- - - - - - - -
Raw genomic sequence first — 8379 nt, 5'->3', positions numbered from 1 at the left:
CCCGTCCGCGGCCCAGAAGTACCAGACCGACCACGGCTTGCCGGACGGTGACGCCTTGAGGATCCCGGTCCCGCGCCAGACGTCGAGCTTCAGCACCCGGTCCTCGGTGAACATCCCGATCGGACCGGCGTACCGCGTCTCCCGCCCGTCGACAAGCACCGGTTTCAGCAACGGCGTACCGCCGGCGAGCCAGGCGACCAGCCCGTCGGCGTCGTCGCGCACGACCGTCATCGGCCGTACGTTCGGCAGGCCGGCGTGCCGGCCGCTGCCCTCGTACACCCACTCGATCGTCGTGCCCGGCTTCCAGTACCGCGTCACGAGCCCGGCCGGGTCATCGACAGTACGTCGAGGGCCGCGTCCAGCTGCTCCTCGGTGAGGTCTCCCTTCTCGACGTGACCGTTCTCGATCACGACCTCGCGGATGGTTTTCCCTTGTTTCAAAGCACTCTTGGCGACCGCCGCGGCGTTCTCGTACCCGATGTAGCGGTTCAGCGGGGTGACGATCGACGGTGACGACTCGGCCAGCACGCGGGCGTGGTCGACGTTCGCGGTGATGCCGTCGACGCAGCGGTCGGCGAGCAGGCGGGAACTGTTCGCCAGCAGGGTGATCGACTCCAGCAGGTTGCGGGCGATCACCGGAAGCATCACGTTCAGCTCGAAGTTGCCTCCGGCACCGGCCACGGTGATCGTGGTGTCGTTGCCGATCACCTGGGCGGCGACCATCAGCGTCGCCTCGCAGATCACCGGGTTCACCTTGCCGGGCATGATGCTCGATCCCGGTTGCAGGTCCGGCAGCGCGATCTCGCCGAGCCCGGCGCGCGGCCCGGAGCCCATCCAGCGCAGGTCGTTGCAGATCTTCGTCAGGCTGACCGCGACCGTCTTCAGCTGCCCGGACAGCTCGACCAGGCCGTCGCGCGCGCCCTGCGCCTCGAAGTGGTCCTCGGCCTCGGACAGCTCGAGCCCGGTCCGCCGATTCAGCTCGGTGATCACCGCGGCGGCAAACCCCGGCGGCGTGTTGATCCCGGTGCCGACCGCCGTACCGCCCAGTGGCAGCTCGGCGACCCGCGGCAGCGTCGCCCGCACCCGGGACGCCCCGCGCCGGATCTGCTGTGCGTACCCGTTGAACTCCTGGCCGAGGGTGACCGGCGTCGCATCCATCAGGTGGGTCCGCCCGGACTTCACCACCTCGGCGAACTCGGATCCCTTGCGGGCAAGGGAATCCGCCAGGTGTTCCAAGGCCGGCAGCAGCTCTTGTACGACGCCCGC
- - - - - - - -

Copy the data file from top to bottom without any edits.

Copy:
Raw genomic sequence first — 8379 nt, 5'->3', positions numbered from 1 at the left:
CCCGTCCGCGGCCCAGAAGTACCAGACCGACCACGGCTTGCCGGACGGTGACGCCTTGAGGATCCCGGTCCCGCGCCAGACGTCGAGCTTCAGCACCCGGTCCTCGGTGAACATCCCGATCGGACCGGCGTACCGCGTCTCCCGCCCGTCGACAAGCACCGGTTTCAGCAACGGCGTACCGCCGGCGAGCCAGGCGACCAGCCCGTCGGCGTCGTCGCGCACGACCGTCATCGGCCGTACGTTCGGCAGGCCGGCGTGCCGGCCGCTGCCCTCGTACACCCACTCGATCGTCGTGCCCGGCTTCCAGTACCGCGTCACGAGCCCGGCCGGGTCATCGACAGTACGTCGAGGGCCGCGTCCAGCTGCTCCTCGGTGAGGTCTCCCTTCTCGACGTGACCGTTCTCGATCACGACCTCGCGGATGGTTTTCCCTTGTTTCAAAGCACTCTTGGCGACCGCCGCGGCGTTCTCGTACCCGATGTAGCGGTTCAGCGGGGTGACGATCGACGGTGACGACTCGGCCAGCACGCGGGCGTGGTCGACGTTCGCGGTGATGCCGTCGACGCAGCGGTCGGCGAGCAGGCGGGAACTGTTCGCCAGCAGGGTGATCGACTCCAGCAGGTTGCGGGCGATCACCGGAAGCATCACGTTCAGCTCGAAGTTGCCTCCGGCACCGGCCACGGTGATCGTGGTGTCGTTGCCGATCACCTGGGCGGCGACCATCAGCGTCGCCTCGCAGATCACCGGGTTCACCTTGCCGGGCATGATGCTCGATCCCGGTTGCAGGTCCGGCAGCGCGATCTCGCCGAGCCCGGCGCGCGGCCCGGAGCCCATCCAGCGCAGGTCGTTGCAGATCTTCGTCAGGCTGACCGCGACCGTCTTCAGCTGCCCGGACAGCTCGACCAGGCCGTCGCGCGCGCCCTGCGCCTCGAAGTGGTCCTCGGCCTCGGACAGCTCGAGCCCGGTCCGCCGATTCAGCTCGGTGATCACCGCGGCGGCAAACCCCGGCGGCGTGTTGATCCCGGTGCCGACCGCCGTACCGCCCAGTGGCAGCTCGGCGACCCGCGGCAGCGTCGCCCGCACCCGGGACGCCCCGCGCCGGATCTGCTGTGCGTACCCGTTGAACTCCTGGCCGAGGGTGACCGGCGTCGCATCCATCAGGTGGGTCCGCCCGGACTTCACCACCTCGGCGAACTCGGATCCCTTGCGGGCAAGGGAATCCGCCAGGTGTTCCAAGGCCGGCAGCAGCTCTTGTACGACGCCCGC